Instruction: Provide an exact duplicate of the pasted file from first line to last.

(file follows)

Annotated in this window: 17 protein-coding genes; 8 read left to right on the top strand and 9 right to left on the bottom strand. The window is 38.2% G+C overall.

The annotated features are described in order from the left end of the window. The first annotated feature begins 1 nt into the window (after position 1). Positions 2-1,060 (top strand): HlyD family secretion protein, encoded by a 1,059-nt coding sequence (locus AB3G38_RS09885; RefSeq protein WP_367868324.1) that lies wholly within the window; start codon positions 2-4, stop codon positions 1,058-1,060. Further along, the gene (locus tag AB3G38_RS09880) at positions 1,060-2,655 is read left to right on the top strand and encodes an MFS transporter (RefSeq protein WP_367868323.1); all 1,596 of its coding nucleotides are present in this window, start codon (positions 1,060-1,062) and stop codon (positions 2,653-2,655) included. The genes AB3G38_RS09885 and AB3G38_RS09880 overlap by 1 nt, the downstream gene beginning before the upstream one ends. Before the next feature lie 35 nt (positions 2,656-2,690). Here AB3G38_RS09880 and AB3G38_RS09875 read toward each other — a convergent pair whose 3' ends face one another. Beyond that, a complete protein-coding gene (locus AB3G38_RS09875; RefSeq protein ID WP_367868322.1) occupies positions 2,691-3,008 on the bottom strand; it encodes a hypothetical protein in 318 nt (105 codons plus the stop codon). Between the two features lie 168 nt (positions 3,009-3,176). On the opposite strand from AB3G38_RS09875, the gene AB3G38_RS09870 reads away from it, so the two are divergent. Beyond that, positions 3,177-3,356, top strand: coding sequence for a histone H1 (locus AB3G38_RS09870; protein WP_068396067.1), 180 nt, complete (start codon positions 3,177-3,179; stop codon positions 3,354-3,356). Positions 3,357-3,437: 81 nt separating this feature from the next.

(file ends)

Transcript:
Annotated in this window: 17 protein-coding genes; 8 read left to right on the top strand and 9 right to left on the bottom strand. The window is 38.2% G+C overall.

The annotated features are described in order from the left end of the window. The first annotated feature begins 1 nt into the window (after position 1). Positions 2-1,060 (top strand): HlyD family secretion protein, encoded by a 1,059-nt coding sequence (locus AB3G38_RS09885; RefSeq protein WP_367868324.1) that lies wholly within the window; start codon positions 2-4, stop codon positions 1,058-1,060. Further along, the gene (locus tag AB3G38_RS09880) at positions 1,060-2,655 is read left to right on the top strand and encodes an MFS transporter (RefSeq protein WP_367868323.1); all 1,596 of its coding nucleotides are present in this window, start codon (positions 1,060-1,062) and stop codon (positions 2,653-2,655) included. The genes AB3G38_RS09885 and AB3G38_RS09880 overlap by 1 nt, the downstream gene beginning before the upstream one ends. Before the next feature lie 35 nt (positions 2,656-2,690). Here AB3G38_RS09880 and AB3G38_RS09875 read toward each other — a convergent pair whose 3' ends face one another. Beyond that, a complete protein-coding gene (locus AB3G38_RS09875; RefSeq protein ID WP_367868322.1) occupies positions 2,691-3,008 on the bottom strand; it encodes a hypothetical protein in 318 nt (105 codons plus the stop codon). Between the two features lie 168 nt (positions 3,009-3,176). On the opposite strand from AB3G38_RS09875, the gene AB3G38_RS09870 reads away from it, so the two are divergent. Beyond that, positions 3,177-3,356, top strand: coding sequence for a histone H1 (locus AB3G38_RS09870; protein WP_068396067.1), 180 nt, complete (start codon positions 3,177-3,179; stop codon positions 3,354-3,356). Positions 3,357-3,437: 81 nt separating this feature from the next.